icon-email icon-facebook icon-linkedin icon-print icon-rss icon-search icon-stumbleupon icon-twitter icon-arrow-right icon-email icon-facebook icon-linkedin icon-print icon-rss icon-search icon-stumbleupon icon-twitter icon-arrow-right icon-user Skip to content

'Black Butterfly': Rocky Mountain Low

'Black Butterfly': Rocky Mountain Low

© Paradox Studios

Brian Goodman’s “Black Butterfly” is a moderately effective thriller with several “gotcha!” twists … until it delivers one gotcha twist too many.

Paul (Antonio Banderas) is a once-promising novelist and screenwriter now fallen upon hard times. He sits in his remote cabin home in the Rockies (actually, the film was shot in Italy) pecking aimlessly at his typewriter, drinking heavily and hoping for inspiration. It isn’t forthcoming.

Meanwhile, a serial killer has been terrorizing the neighborhood, snatching young women who are never seen again.

During a confrontation at a local diner with a bad-tempered trucker, Paul is defended by Jack (Jonathan Rhys Meyers), a mysterious drifter. Thankful for the intervention, he invites Jack to stay a few days at his home. Jack agrees to make some repairs to the place, which the financially-strapped Paul must reluctantly sell.

But there’s something a bit off about this guest. Jack keeps in his backpack newspaper clippings about the missing women. He can be surly and suspicious.

Eventually it all boils down to Paul and his realtor (Piper Perabo) being held hostage by the shotgun-waving Jack. They make a desperate attempt at escape.

“Black Butterfly” (the title refers to a jailhouse tattoo sported by Jack) has been reasonably well acted despite what seems like awfully familiar territory.

The screenwriters, Marc Freedman and Justin Stanley, deliver a couple of logically shaky but dramatically effective switcheroos. In its second half, “Black Butterly” turns the story inside out, making us question everything we think we know about the characters.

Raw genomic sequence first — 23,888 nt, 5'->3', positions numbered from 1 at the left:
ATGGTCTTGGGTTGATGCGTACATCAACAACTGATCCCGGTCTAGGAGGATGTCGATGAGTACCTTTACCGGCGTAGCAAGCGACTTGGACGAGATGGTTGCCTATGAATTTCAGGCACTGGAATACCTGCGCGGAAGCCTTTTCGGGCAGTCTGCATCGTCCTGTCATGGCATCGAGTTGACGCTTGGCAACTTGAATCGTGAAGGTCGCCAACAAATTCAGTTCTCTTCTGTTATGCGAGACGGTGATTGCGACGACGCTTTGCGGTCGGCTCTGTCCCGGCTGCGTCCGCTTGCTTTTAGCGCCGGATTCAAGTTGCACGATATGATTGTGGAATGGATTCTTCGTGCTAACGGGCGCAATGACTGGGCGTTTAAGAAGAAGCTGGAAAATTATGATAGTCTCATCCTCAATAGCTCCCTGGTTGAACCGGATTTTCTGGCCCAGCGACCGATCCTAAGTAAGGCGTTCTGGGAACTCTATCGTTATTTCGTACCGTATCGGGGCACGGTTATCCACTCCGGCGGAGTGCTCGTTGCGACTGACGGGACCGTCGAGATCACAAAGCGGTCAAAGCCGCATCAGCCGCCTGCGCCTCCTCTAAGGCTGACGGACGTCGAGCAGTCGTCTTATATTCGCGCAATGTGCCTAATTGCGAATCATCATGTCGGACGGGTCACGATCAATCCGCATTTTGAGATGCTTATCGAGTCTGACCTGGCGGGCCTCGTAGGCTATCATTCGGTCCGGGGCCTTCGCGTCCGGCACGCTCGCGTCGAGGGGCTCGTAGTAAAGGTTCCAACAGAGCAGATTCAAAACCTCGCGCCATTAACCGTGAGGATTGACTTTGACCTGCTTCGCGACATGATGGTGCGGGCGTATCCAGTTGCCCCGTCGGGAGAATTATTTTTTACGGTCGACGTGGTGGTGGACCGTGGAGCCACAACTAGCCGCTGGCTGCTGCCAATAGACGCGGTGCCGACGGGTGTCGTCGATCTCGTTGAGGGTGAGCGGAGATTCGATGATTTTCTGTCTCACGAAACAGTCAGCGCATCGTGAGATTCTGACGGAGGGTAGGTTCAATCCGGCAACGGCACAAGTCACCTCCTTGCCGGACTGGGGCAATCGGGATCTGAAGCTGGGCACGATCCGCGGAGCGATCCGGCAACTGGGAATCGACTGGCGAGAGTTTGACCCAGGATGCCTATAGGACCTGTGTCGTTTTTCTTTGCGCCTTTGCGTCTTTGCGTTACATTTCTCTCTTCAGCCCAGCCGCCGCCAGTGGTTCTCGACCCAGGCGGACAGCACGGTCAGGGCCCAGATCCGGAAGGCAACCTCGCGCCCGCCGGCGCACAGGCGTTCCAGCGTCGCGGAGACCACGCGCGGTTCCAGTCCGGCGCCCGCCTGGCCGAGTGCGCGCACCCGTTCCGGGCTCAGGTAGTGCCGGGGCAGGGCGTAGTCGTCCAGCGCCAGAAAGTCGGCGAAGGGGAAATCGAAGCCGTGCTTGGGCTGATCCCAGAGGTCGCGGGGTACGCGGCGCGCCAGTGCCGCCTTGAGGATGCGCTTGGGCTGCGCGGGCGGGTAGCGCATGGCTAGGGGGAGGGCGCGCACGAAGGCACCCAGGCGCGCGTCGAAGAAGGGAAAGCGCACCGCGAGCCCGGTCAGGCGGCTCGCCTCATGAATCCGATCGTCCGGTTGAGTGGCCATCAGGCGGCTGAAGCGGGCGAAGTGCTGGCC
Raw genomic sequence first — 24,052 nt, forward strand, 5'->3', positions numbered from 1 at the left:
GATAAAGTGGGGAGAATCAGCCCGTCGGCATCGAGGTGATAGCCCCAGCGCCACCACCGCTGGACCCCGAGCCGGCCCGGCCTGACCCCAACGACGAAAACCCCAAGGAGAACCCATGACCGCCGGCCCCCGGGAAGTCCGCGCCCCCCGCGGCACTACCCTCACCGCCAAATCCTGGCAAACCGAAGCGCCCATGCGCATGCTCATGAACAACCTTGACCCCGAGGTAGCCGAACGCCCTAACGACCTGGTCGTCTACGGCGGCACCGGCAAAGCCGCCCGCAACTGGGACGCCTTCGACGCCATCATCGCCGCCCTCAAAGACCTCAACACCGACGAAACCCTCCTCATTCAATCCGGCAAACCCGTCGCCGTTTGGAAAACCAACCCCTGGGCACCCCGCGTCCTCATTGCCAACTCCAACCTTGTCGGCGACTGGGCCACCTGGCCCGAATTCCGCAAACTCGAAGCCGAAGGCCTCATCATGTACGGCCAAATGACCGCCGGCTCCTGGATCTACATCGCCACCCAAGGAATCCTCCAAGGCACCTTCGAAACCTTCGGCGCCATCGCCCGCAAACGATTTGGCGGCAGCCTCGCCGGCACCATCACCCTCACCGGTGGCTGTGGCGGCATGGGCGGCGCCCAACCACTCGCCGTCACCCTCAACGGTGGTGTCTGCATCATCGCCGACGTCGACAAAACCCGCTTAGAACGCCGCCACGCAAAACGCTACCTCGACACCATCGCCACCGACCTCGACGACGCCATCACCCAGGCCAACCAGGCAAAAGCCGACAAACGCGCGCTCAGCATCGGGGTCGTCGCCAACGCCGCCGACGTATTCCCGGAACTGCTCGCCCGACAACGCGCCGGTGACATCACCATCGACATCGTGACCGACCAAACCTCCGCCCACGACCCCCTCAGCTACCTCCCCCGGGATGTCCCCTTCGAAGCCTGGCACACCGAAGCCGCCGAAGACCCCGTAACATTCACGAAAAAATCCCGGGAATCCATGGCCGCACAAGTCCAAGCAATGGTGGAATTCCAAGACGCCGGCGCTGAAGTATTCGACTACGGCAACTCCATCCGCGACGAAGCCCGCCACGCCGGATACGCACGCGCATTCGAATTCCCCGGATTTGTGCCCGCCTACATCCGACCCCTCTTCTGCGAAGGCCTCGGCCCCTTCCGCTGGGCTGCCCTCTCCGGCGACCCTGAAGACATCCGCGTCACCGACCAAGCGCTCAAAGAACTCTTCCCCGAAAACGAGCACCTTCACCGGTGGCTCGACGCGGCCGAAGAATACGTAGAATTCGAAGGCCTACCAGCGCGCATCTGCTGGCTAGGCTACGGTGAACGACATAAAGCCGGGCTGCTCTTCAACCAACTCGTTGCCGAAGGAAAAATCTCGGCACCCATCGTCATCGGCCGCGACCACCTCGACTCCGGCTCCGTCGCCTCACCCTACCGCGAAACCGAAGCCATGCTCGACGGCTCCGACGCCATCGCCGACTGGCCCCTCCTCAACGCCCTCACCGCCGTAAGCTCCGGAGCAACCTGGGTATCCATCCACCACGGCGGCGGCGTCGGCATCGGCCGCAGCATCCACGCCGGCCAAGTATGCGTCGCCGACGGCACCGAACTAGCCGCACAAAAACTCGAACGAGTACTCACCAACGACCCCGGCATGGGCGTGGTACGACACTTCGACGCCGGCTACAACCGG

That would be fine and dandy, but the writers couldn’t leave enough alone. Ultimately they deliver a last-minute revelation that turns the film into the equivalent of the notorious “dream season” of TV’s “Dallas.”

Uh … no thanks.

Robert Butler

Robert W. Butler joined the staff of the Kansas City Star in 1970 and from 1977 to 2011 was the paper's movie reviewer.

Learn More

More from Robert Butler

Latest Stories

Columbia

Columbia

When we arrived in Englewood, New Jersey, there were letters of acceptance from NYU and CCNY, but no word from Columbia, which was my first choice.

Stay Up to Date

Sign up for articles by Robert Butler and other Senior Correspondents.

Latest Stories

Columbia

Columbia

When we arrived in Englewood, New Jersey, there were letters of acceptance from NYU and CCNY, but no word from Columbia, which was my first choice.

Last Days of Columbus

Last Days of Columbus

Monday last was Columbus Day. For me the sole practical implication of that fact was that there was no mail delivery, but I was aware of a cloud of metaphysical implications forming on the horizon.

Love Old Journalists

Our Mission

To amplify the voices of older adults for the good of society

Learn More

News & Opinion from Senior Correspondents Across the Globe